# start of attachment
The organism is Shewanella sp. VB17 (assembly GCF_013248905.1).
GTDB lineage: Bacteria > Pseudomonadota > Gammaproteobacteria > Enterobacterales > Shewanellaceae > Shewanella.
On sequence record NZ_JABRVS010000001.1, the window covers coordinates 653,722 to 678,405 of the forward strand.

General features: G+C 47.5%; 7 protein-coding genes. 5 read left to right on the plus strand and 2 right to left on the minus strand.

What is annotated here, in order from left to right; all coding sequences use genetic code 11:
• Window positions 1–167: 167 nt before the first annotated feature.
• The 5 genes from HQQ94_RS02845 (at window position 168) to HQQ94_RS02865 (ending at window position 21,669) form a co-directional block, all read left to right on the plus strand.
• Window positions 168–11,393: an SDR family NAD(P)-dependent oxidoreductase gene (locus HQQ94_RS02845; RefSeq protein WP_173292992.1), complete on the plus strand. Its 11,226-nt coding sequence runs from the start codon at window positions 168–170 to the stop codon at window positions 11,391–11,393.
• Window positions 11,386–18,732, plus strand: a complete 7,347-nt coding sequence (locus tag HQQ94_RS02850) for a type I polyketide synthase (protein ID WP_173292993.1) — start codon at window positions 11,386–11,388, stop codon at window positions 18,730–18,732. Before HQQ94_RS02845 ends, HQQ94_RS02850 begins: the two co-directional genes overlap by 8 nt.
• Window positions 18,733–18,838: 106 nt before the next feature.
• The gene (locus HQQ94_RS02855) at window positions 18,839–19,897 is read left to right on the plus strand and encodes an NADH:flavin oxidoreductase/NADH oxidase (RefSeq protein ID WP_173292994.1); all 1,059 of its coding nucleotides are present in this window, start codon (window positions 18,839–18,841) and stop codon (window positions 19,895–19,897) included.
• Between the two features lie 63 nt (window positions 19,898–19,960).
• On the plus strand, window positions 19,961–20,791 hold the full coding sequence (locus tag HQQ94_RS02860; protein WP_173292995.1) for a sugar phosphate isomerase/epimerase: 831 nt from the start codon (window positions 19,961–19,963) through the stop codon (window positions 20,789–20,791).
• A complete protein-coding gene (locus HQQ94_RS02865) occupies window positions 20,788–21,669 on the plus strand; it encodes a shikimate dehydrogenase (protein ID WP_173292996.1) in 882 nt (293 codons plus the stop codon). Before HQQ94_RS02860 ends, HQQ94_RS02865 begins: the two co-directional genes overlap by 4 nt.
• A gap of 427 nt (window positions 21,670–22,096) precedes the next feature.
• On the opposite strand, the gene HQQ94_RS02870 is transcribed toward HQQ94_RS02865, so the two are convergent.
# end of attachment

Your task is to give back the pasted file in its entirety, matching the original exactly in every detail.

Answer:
The organism is Shewanella sp. VB17 (assembly GCF_013248905.1).
GTDB lineage: Bacteria > Pseudomonadota > Gammaproteobacteria > Enterobacterales > Shewanellaceae > Shewanella.
On sequence record NZ_JABRVS010000001.1, the window covers coordinates 653,722 to 678,405 of the forward strand.

General features: G+C 47.5%; 7 protein-coding genes. 5 read left to right on the plus strand and 2 right to left on the minus strand.

What is annotated here, in order from left to right; all coding sequences use genetic code 11:
• Window positions 1–167: 167 nt before the first annotated feature.
• The 5 genes from HQQ94_RS02845 (at window position 168) to HQQ94_RS02865 (ending at window position 21,669) form a co-directional block, all read left to right on the plus strand.
• Window positions 168–11,393: an SDR family NAD(P)-dependent oxidoreductase gene (locus HQQ94_RS02845; RefSeq protein WP_173292992.1), complete on the plus strand. Its 11,226-nt coding sequence runs from the start codon at window positions 168–170 to the stop codon at window positions 11,391–11,393.
• Window positions 11,386–18,732, plus strand: a complete 7,347-nt coding sequence (locus tag HQQ94_RS02850) for a type I polyketide synthase (protein ID WP_173292993.1) — start codon at window positions 11,386–11,388, stop codon at window positions 18,730–18,732. Before HQQ94_RS02845 ends, HQQ94_RS02850 begins: the two co-directional genes overlap by 8 nt.
• Window positions 18,733–18,838: 106 nt before the next feature.
• The gene (locus HQQ94_RS02855) at window positions 18,839–19,897 is read left to right on the plus strand and encodes an NADH:flavin oxidoreductase/NADH oxidase (RefSeq protein ID WP_173292994.1); all 1,059 of its coding nucleotides are present in this window, start codon (window positions 18,839–18,841) and stop codon (window positions 19,895–19,897) included.
• Between the two features lie 63 nt (window positions 19,898–19,960).
• On the plus strand, window positions 19,961–20,791 hold the full coding sequence (locus tag HQQ94_RS02860; protein WP_173292995.1) for a sugar phosphate isomerase/epimerase: 831 nt from the start codon (window positions 19,961–19,963) through the stop codon (window positions 20,789–20,791).
• A complete protein-coding gene (locus HQQ94_RS02865) occupies window positions 20,788–21,669 on the plus strand; it encodes a shikimate dehydrogenase (protein ID WP_173292996.1) in 882 nt (293 codons plus the stop codon). Before HQQ94_RS02860 ends, HQQ94_RS02865 begins: the two co-directional genes overlap by 4 nt.
• A gap of 427 nt (window positions 21,670–22,096) precedes the next feature.
• On the opposite strand, the gene HQQ94_RS02870 is transcribed toward HQQ94_RS02865, so the two are convergent.